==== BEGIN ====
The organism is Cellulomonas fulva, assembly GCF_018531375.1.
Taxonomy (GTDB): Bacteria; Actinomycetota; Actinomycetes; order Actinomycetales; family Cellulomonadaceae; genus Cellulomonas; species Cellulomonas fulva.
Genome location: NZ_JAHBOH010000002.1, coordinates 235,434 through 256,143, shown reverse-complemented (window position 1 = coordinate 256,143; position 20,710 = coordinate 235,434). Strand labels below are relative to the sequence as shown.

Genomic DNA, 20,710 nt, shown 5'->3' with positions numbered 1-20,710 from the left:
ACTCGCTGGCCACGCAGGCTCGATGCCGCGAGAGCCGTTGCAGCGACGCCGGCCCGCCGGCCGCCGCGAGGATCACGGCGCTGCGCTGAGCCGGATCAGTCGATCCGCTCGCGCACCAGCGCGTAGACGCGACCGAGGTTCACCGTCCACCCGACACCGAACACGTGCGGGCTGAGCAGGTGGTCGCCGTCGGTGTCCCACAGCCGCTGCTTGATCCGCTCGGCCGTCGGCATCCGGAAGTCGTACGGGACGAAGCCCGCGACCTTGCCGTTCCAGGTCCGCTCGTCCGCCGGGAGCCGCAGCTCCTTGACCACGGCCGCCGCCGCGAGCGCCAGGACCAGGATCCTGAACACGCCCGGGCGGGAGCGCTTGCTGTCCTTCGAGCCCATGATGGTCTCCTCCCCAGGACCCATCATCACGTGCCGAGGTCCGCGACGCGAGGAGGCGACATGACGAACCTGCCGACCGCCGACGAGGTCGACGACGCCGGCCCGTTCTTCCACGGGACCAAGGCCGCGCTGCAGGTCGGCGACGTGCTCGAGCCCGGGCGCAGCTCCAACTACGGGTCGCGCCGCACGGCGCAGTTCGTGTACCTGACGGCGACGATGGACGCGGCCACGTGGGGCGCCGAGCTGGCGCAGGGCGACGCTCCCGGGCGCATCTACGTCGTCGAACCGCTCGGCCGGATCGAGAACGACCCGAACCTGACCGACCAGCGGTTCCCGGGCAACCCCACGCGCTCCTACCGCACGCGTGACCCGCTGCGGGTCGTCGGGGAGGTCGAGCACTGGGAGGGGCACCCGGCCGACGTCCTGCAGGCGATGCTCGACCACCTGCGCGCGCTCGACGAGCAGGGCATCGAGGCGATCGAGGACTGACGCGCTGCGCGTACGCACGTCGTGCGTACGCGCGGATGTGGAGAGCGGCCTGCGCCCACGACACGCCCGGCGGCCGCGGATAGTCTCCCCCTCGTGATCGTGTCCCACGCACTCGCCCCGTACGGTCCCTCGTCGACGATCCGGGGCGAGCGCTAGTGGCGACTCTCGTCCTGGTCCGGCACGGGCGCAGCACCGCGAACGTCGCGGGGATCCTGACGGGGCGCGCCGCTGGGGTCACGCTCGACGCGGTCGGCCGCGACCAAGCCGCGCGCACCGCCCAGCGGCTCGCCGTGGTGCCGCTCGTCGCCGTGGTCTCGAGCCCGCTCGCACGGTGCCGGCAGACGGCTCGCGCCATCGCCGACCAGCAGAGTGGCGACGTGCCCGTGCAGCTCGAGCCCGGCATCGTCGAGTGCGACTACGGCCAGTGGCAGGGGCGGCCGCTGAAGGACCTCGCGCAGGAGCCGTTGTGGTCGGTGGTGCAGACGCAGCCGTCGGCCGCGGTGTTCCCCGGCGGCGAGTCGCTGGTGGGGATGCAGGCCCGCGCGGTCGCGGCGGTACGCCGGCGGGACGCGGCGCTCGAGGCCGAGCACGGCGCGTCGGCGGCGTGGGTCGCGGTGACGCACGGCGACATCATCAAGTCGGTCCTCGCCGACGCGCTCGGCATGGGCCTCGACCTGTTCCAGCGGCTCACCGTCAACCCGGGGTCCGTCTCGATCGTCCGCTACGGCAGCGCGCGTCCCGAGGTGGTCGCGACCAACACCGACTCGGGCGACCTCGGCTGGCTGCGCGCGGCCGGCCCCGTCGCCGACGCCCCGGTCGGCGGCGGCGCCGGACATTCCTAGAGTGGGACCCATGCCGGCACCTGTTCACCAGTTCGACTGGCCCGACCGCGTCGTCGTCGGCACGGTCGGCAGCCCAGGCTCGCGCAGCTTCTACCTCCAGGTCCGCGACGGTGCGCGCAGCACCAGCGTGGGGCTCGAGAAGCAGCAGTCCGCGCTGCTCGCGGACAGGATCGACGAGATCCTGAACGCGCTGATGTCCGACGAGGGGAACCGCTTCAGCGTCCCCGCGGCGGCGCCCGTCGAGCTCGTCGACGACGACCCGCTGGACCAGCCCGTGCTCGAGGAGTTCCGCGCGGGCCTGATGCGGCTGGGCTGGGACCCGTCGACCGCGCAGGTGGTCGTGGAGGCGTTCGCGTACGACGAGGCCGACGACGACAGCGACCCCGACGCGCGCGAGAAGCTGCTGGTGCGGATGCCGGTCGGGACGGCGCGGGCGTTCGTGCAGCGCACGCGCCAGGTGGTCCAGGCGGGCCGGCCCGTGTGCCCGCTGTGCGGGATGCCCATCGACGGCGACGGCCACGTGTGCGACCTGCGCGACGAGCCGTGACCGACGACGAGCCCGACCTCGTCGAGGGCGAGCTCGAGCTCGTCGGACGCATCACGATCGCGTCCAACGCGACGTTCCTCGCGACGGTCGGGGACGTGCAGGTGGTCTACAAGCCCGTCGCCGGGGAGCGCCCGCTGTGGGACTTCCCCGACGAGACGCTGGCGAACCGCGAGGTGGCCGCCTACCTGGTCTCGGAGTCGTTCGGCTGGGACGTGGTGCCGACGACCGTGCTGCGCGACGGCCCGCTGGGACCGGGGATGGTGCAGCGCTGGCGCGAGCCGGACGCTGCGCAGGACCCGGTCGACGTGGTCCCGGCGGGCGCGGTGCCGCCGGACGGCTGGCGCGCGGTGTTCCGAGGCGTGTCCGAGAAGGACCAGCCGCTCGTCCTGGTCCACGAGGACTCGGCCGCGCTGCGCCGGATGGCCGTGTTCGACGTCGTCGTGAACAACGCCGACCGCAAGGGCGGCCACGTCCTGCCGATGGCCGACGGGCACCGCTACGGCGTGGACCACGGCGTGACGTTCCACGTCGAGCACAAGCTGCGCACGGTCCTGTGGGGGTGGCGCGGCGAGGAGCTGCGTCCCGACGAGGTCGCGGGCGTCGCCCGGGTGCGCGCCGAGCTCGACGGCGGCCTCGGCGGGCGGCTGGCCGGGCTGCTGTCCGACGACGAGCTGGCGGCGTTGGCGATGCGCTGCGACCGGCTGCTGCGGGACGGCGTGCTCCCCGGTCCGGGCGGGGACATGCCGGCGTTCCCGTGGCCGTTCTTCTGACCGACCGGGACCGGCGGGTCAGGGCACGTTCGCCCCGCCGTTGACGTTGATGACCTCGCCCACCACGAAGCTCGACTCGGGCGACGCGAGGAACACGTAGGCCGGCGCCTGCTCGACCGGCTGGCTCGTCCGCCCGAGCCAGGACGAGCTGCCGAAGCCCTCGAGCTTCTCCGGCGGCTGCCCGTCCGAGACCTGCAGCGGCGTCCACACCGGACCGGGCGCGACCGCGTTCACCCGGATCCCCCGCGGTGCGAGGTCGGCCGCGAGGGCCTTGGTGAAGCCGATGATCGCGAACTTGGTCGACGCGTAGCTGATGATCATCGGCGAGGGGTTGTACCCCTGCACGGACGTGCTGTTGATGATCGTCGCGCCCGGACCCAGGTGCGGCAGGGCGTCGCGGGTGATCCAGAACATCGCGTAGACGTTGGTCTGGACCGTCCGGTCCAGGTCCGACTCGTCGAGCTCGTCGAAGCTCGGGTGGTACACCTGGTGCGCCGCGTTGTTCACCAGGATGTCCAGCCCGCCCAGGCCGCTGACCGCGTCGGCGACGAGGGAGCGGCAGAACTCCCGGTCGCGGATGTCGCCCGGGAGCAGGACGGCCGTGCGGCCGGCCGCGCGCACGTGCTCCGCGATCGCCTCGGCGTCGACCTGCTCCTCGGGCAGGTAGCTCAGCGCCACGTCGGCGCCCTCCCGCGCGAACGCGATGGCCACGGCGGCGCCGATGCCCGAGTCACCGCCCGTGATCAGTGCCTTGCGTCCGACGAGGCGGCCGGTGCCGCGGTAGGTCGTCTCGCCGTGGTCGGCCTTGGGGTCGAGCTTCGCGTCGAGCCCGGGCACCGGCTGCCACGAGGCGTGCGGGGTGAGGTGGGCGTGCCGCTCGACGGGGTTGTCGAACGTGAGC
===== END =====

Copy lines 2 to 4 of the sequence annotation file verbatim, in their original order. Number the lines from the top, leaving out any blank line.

Taxonomy (GTDB): Bacteria; Actinomycetota; Actinomycetes; order Actinomycetales; family Cellulomonadaceae; genus Cellulomonas; species Cellulomonas fulva.
Genome location: NZ_JAHBOH010000002.1, coordinates 235,434 through 256,143, shown reverse-complemented (window position 1 = coordinate 256,143; position 20,710 = coordinate 235,434). Strand labels below are relative to the sequence as shown.

Genomic DNA, 20,710 nt, shown 5'->3' with positions numbered 1-20,710 from the left: